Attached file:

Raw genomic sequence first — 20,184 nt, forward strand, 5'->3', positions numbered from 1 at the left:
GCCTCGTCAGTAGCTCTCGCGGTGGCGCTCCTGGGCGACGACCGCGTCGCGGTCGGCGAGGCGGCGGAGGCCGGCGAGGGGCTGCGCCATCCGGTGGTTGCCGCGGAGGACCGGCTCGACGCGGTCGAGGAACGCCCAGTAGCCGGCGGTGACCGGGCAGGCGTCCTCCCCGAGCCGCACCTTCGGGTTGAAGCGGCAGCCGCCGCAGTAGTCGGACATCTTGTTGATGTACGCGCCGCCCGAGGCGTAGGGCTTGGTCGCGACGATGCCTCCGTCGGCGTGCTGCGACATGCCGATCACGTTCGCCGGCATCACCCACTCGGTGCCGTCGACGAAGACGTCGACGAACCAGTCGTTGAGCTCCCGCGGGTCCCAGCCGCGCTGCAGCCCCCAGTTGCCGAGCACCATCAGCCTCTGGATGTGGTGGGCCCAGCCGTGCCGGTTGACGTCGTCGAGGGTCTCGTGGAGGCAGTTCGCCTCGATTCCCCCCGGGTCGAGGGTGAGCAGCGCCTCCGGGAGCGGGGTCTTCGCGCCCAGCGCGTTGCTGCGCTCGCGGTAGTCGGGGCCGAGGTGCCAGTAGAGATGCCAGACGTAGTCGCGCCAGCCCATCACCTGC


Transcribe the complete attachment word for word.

Raw genomic sequence first — 20,184 nt, forward strand, 5'->3', positions numbered from 1 at the left:
GCCTCGTCAGTAGCTCTCGCGGTGGCGCTCCTGGGCGACGACCGCGTCGCGGTCGGCGAGGCGGCGGAGGCCGGCGAGGGGCTGCGCCATCCGGTGGTTGCCGCGGAGGACCGGCTCGACGCGGTCGAGGAACGCCCAGTAGCCGGCGGTGACCGGGCAGGCGTCCTCCCCGAGCCGCACCTTCGGGTTGAAGCGGCAGCCGCCGCAGTAGTCGGACATCTTGTTGATGTACGCGCCGCCCGAGGCGTAGGGCTTGGTCGCGACGATGCCTCCGTCGGCGTGCTGCGACATGCCGATCACGTTCGCCGGCATCACCCACTCGGTGCCGTCGACGAAGACGTCGACGAACCAGTCGTTGAGCTCCCGCGGGTCCCAGCCGCGCTGCAGCCCCCAGTTGCCGAGCACCATCAGCCTCTGGATGTGGTGGGCCCAGCCGTGCCGGTTGACGTCGTCGAGGGTCTCGTGGAGGCAGTTCGCCTCGATTCCCCCCGGGTCGAGGGTGAGCAGCGCCTCCGGGAGCGGGGTCTTCGCGCCCAGCGCGTTGCTGCGCTCGCGGTAGTCGGGGCCGAGGTGCCAGTAGAGATGCCAGACGTAGTCGCGCCAGCCCATCACCTGC